US Proofing the Paris Climate Agreement

In short the Paris agreement has no leverage or effective way to manage a non-party US.

What does a Trump presidency mean for the Paris Climate Agreement?  What can be done if a future US President withdraws or refuses to ratify the agreement?

These questions are explored in an article published in Climate Policy by Dr Luke Kemp.  They are critical for an agreement which relies on universal participation for legitimacy. Such questions are particularly important given that the Paris Agreement was shaped to allow for US legal participation without consent from the troublesome US Senate. Due to the lack of binding commitments on emissions reductions and finances the US can (and likely will) participate in the Paris agreement via a presidential-executive agreement.

While Paris may allow for the US to join through the consent of Obama, it is a risky strategy. Since Paris relies on the agreement of the president, it could be easily reversed by a future president. A non-party US operating outside of the Paris climate architecture is a real threat, especially given Republican opposition to international climate policy. Republican nominee Donald Trump has declared that he will rewrite the Paris agreement ‘at a minimum’, or ‘cancel’ it. A future Republican president can and likely will (at least in the short-term) withdraw the US from the Paris Agreement.

Unfortunately, the Paris Agreement is vulnerable to the withdrawal of the US, or any other major party. It possesses no ‘non-party’ measures to either penalise countries outside of the agreement, or facilitative measures to encourage them to join. The rules of the agreement stipulate that market-based mechanisms can only be used by jurisdictions and bodies authorised by Parties. This would exclude progressive states such as California from engaging in international trading and cooperation under the agreement if the US were to withdraw.

In short the Paris agreement has no leverage or effective way to manage a non-party US.

The issue of non-parties is no minor one. The Kyoto Protocol was largely undermined by the inability of the US to ratify and the later withdrawal of Canada. The Paris Agreement relies largely on its legitimacy and symbolic ability to send a market and policy ‘signal’. Its legitimacy and the strength of such signals will be unravelled if the US chooses to drop-out, or refuses to join.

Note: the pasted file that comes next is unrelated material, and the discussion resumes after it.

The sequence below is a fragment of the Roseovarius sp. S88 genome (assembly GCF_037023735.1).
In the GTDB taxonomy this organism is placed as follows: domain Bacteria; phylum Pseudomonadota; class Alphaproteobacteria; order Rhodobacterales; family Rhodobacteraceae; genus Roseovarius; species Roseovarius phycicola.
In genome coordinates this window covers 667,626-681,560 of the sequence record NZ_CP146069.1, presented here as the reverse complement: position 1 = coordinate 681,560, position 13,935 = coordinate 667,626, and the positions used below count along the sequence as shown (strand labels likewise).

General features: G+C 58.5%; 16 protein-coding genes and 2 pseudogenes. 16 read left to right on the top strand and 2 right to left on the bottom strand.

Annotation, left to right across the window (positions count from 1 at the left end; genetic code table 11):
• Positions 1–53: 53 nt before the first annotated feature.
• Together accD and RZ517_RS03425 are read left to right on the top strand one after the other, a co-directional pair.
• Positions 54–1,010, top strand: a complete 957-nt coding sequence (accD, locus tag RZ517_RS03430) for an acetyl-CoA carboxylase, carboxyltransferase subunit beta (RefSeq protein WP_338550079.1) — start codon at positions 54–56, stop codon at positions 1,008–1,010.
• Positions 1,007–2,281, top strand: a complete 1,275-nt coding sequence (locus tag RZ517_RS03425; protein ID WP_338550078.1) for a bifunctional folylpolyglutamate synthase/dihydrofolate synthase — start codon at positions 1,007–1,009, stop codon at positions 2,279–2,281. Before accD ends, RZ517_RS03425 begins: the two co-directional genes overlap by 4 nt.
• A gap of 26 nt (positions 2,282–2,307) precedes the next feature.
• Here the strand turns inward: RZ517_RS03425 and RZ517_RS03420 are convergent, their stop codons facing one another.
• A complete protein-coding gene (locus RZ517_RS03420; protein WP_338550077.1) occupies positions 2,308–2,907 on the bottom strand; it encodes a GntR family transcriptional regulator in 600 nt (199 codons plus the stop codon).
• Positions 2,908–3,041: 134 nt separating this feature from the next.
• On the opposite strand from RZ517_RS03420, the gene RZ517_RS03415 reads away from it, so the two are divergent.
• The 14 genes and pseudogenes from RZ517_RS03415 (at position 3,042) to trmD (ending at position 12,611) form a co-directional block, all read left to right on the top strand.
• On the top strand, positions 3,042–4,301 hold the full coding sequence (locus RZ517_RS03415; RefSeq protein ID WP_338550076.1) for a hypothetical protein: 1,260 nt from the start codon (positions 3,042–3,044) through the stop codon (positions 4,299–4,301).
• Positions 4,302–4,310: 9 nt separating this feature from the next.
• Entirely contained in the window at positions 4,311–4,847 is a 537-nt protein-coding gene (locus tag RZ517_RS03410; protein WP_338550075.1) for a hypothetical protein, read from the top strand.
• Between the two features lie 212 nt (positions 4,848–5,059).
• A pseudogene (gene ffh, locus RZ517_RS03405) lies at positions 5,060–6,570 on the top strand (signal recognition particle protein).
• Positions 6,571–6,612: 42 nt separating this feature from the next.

Amendments to the agreement would need to be made in order to make it US-proof, or resilient to any other future withdrawals. These could include revising the agreement to include a paragraph on ‘non-party’ measures. For example, the Montreal Protocol banned parties from trading in ozone-depleting substances with countries outside of the agreement.

A softer alternative could be to amend the agreement to allow for sub-national and private entities in non-parties to engage with carbon markets. This would allow the most progressive states in the US to join international markets and efforts. Such a move would help to save the legitimacy of Paris and show that despite presidential recalcitrance, climate action is still occurring within the US. Moreover, it could spur and facilitate further action within US borders.

While there are ways forward, amendments to the Paris Agreement are unlikely. The United Nations Framework Convention on Climate Change has never been amended. Attempts to re-open a treaty tend to be regarded as the diplomatic equivalent of opening Pandora’s box. Importantly, such amendments would need to be agreed to by consensus. In the case of a Trump presidency, this would mean that amendments would have to be agreed to and adopted at the next climate summit in November 2016.

The Paris Agreement will be fatally susceptible to a US dropout unless amendments to the treaty are made. Relying on the good will of a single president is short-sighted. Longer-term climate governance needs to take seriously the threat of non-parties, particularly if they are superpowers.

The full article, "US-Proofing the Paris Climate Agreement", was published in Climate Policy and can be read here

 

 

 

Updated:  27 June 2017/Responsible Officer:  Director/Page Contact:  Web Admin